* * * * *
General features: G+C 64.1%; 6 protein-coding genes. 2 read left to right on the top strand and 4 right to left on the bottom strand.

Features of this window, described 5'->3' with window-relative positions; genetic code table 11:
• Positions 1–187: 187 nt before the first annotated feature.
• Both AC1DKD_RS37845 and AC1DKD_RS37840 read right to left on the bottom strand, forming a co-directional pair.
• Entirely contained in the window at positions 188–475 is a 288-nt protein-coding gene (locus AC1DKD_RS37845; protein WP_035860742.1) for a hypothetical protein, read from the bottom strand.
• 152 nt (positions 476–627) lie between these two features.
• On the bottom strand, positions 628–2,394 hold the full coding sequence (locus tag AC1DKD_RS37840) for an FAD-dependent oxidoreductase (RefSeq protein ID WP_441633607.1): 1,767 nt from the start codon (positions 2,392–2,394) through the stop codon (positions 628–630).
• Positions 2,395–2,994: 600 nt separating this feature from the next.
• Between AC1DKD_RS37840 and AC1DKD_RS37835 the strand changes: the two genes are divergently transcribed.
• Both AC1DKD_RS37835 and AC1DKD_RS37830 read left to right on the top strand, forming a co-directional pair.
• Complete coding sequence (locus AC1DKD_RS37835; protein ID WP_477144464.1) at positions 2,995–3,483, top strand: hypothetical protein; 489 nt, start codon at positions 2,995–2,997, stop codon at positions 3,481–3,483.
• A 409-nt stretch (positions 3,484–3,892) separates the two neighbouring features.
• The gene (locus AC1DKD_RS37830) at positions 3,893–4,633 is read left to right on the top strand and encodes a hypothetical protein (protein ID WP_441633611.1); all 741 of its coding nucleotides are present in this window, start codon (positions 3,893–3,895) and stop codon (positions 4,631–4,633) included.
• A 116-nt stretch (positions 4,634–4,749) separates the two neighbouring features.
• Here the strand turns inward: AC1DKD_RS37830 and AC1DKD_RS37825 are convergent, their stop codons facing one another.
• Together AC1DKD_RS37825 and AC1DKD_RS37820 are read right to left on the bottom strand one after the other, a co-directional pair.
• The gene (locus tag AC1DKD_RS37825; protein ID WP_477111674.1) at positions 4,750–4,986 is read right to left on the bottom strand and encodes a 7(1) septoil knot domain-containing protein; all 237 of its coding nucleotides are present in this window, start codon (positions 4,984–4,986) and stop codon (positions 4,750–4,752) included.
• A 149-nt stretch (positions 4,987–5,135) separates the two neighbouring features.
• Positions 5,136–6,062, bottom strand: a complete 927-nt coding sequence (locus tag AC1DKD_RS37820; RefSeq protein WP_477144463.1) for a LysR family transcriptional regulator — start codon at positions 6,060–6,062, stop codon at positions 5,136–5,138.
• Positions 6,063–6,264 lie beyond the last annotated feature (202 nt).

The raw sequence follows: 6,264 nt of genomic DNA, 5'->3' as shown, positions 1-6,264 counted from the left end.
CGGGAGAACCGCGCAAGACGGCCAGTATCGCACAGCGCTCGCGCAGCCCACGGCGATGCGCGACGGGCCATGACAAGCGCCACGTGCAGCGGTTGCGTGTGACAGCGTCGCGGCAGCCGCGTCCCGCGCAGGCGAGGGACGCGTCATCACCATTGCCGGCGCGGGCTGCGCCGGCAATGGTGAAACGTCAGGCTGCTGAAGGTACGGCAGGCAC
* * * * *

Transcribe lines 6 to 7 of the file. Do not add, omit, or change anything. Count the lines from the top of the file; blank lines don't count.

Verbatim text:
• 152 nt (positions 476–627) lie between these two features.
• On the bottom strand, positions 628–2,394 hold the full coding sequence (locus tag AC1DKD_RS37840) for an FAD-dependent oxidoreductase (RefSeq protein ID WP_441633607.1): 1,767 nt from the start codon (positions 2,392–2,394) through the stop codon (positions 628–630).